Acoustic Blues Guitar Teacher Weranga 4405 Queensland
From its source in the South, the blues’ simple but expressive forms had become by the 1960s among the most significant influences on the growth of music that is popular throughout the USA.
Although instrumental accompaniment is virtually universal in the blues, the blues is essentially a vocal form. Blues tunes are lyrical rather than narrative; feelings are being expressed by blues singers instead of telling stories. The emotion expressed is typically one of melancholy or depression, often due to problems in love.
To express this musically, blues performers use vocal techniques for example melisma (prolonging an individual syllable across several pitches), rhythmic techniques for example syncopation, and instrumental techniques including “choking” or bending guitar strings on the neck or implementing a metal slide or bottleneck to the guitar strings to create a whining, voice-like sound.
Commonly the first two and a half measures of each line are dedicated to the last measure, singing and a half comprising an instrumental “break” that repeats, replies, or complements the vocal line. In terms of practical (i.e., traditional European) harmony, the simplest blues harmonic progression is described as follows (I, IV, and V refer respectively to the first or tonic, fourth or subdominant, and fifth or dominant notes of the scale):
Acoustic Blues Guitar Teacher Weranga 4405 Queensland.
African influences are clear in the blues tonality, the call and response pattern of the falsetto break in the vocal style, the repeated refrain construction of the blues stanza, and the imitation of vocal idioms by instruments, especially the guitar and harmonica.
The origins of the blues are poorly documented. Blues developed in the southern United States after the American Civil War (1861–65). It was determined by work songs and field hollers, minstrel show music, ragtime, church music, and the folk and popular music of the white inhabitants. Blues derived from and was mainly played by Southern black men, most of whom came from the milieu of agricultural workers.
The earliest references to blues date s back to the 1890s and early 1900. In 1912 black bandleader W.C. Handy’s composition “Memphis Blues” was released. It became quite popular, and afterward many other Tin Pan Alley tunes entitled blues started to appear.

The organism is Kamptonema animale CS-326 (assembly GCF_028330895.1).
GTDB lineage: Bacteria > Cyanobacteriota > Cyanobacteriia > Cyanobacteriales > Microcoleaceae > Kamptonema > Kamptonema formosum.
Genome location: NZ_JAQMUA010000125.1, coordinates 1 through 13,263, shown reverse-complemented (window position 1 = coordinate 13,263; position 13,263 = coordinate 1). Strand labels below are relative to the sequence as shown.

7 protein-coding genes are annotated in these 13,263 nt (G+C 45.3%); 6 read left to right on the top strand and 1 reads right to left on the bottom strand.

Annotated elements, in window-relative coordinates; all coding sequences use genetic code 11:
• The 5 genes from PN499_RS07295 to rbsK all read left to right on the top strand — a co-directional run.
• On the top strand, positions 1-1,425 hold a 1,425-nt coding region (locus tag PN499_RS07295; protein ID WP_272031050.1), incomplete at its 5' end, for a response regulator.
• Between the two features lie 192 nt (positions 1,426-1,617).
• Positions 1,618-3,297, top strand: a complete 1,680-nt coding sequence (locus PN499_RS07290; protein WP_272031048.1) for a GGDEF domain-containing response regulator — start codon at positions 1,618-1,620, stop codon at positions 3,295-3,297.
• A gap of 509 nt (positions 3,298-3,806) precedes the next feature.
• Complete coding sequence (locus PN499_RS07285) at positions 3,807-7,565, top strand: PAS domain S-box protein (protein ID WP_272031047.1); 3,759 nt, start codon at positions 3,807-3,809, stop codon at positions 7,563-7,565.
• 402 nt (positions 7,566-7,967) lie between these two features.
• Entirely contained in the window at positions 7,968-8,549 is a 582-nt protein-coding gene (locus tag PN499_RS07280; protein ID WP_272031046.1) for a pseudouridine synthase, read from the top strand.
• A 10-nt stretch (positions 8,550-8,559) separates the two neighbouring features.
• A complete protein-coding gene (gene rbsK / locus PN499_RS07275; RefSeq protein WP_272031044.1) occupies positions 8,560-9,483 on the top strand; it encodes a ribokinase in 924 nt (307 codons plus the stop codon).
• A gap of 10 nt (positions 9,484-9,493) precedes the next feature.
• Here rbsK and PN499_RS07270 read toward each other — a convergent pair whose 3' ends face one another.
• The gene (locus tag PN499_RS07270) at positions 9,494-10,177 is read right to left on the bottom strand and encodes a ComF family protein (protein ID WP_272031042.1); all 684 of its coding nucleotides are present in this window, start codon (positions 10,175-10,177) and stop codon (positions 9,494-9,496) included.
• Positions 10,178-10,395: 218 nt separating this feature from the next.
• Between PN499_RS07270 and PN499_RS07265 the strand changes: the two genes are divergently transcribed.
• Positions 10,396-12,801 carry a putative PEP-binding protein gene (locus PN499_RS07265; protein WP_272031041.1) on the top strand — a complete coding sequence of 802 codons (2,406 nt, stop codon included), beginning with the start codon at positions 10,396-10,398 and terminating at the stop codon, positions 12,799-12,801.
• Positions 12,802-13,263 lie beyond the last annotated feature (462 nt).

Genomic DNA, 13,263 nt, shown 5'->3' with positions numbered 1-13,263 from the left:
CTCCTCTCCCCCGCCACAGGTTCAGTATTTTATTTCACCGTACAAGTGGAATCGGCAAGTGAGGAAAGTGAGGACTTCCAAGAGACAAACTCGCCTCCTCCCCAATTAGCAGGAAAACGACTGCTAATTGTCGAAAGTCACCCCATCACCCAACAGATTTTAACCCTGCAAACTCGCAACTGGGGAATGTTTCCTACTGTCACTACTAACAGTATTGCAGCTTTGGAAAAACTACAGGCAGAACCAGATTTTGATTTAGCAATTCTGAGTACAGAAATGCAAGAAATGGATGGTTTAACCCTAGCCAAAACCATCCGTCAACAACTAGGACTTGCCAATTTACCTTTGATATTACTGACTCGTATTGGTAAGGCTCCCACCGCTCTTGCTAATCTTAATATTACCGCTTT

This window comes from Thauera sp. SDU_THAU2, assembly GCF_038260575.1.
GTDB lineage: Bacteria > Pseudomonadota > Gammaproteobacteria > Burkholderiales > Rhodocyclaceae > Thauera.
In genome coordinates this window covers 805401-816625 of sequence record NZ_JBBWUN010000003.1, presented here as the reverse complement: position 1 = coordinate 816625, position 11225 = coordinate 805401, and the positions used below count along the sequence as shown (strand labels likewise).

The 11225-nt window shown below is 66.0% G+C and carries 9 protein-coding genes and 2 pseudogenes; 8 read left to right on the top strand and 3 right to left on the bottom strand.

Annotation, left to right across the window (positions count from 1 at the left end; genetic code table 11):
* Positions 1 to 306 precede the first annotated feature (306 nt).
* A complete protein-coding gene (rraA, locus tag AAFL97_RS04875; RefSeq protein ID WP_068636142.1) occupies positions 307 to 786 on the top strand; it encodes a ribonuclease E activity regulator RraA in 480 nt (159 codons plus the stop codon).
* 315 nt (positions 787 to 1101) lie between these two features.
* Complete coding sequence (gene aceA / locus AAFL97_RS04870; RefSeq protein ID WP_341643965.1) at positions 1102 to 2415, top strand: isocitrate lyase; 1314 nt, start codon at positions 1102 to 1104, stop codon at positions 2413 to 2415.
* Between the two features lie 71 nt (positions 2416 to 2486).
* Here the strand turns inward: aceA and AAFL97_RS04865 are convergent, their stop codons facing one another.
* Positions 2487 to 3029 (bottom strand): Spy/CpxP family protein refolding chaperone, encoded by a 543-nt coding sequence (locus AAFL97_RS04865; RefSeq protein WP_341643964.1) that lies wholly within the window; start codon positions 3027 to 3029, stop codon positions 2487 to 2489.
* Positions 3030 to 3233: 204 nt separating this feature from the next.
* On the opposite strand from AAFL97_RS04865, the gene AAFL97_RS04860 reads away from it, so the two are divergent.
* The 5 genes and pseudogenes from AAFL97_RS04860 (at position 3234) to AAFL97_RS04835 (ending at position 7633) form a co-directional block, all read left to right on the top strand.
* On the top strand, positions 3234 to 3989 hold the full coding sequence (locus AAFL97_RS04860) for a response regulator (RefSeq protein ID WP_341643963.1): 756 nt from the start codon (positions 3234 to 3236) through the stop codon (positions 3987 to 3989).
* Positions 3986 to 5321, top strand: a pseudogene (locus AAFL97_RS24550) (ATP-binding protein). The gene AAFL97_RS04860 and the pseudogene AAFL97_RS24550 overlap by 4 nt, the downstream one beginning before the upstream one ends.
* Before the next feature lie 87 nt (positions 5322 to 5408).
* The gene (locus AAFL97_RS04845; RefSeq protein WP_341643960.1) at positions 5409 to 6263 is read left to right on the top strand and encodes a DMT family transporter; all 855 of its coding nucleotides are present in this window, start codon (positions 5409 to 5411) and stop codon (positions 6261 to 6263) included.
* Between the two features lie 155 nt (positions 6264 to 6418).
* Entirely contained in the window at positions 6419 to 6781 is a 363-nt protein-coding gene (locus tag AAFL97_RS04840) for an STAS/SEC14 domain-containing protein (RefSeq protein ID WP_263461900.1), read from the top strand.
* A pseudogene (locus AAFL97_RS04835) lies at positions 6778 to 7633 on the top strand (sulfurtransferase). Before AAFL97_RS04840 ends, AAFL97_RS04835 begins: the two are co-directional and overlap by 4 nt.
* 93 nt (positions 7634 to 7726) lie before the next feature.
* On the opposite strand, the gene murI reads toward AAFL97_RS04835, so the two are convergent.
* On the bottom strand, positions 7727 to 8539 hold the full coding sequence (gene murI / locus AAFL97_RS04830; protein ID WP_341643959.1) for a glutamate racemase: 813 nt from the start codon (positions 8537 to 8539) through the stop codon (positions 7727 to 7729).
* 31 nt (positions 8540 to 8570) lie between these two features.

Jefferson, Blind Lemon [Credit: Archive Photos]The rural blues grown in the Carolinas, Georgia and three principal regions, Texas, and Mississippi. The blues of the Carolinas and Georgia is noted for its clarity of enunciation and regularity of rhythm. Affected by ragtime and white folk music, it’s more melodic than the Texas and Mississippi styles. Blind Willie McTell and Blind Boy Fuller were representative of this style.
The Texas blues is defined by high, clear singing accompanied by supple guitar lines that consist typically of single -string picked arpeggios rather than strummed chords. Blind Lemon Jefferson was the most powerful Texas bluesman. Mississippi Delta blues is the most intense of the three styles and has been the most influential. Vocally, it is the most language-like, and the guitar accompaniment is percussive and rhythmic; a slide or bottleneck is often used. The Mississippi style is represented by Charley Patton, Eddie (“Son”) House, and Robert Johnson, among others.
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Rainey, Ma [Credit: Archive Pictures]The first blues records were made in the 1920s by black women such as Mamie Smith, Ma Rainey, Ida Cox, and Bessie Smith. These performers were chiefly stage singers backed by jazz bands; their style is known as classic blues.
The Great Depression and the World Wars caused the geographic dispersal of the blues as millions of blacks left the South for the cities of the North. The blues became adapted to the more complex urban environment. Lyrics took up urban themes, as the solo bluesman was joined by a pianist or harmonica player and then by a rhythm section consisting of drums and bass and the blues ensemble developed. The electric guitar and the harmonica that was amplified created a driving sound of emotional and rhythmic intensity that was great.
Hooker, John Lee [Credit: John Lee Hooker settled in Detroit, and on the West Coast Aaron (“T-Bone”) Walker developed a style later adopted by Riley (“B.B.”) King.
It was Chicago, nevertheless, that played the greatest role in the development of urban blues. In the 1920s and ’30s Memphis Minnie, Tampa Red, Big Bill Broonzy, and John Lee (“Sonny Boy”) Williamson were popular Chicago performers.
Many other musical styles have been influenced by the blues. Jazz and blues are closely linked; such seminal jazzmen as Louis Armstrong and Jelly Roll Morton employed blues elements in their music. Soul music and rhythm and blues additionally reveal apparent blues tonalities and shapes. The blues have had their greatest effect on rock music.
Blues content was frequently used by rock singers such as Elvis Presley. British rock musicians in the 1960s, John Mayall, Eric Clapton, and notably the Rolling Stones, were strongly affected by the blues, as were such American rock musicians as Paul Butterfield, Mike Bloomfield, and the Allman Brothers Band.
Acoustic Blues Guitar Teacher Weranga 4405 Queensland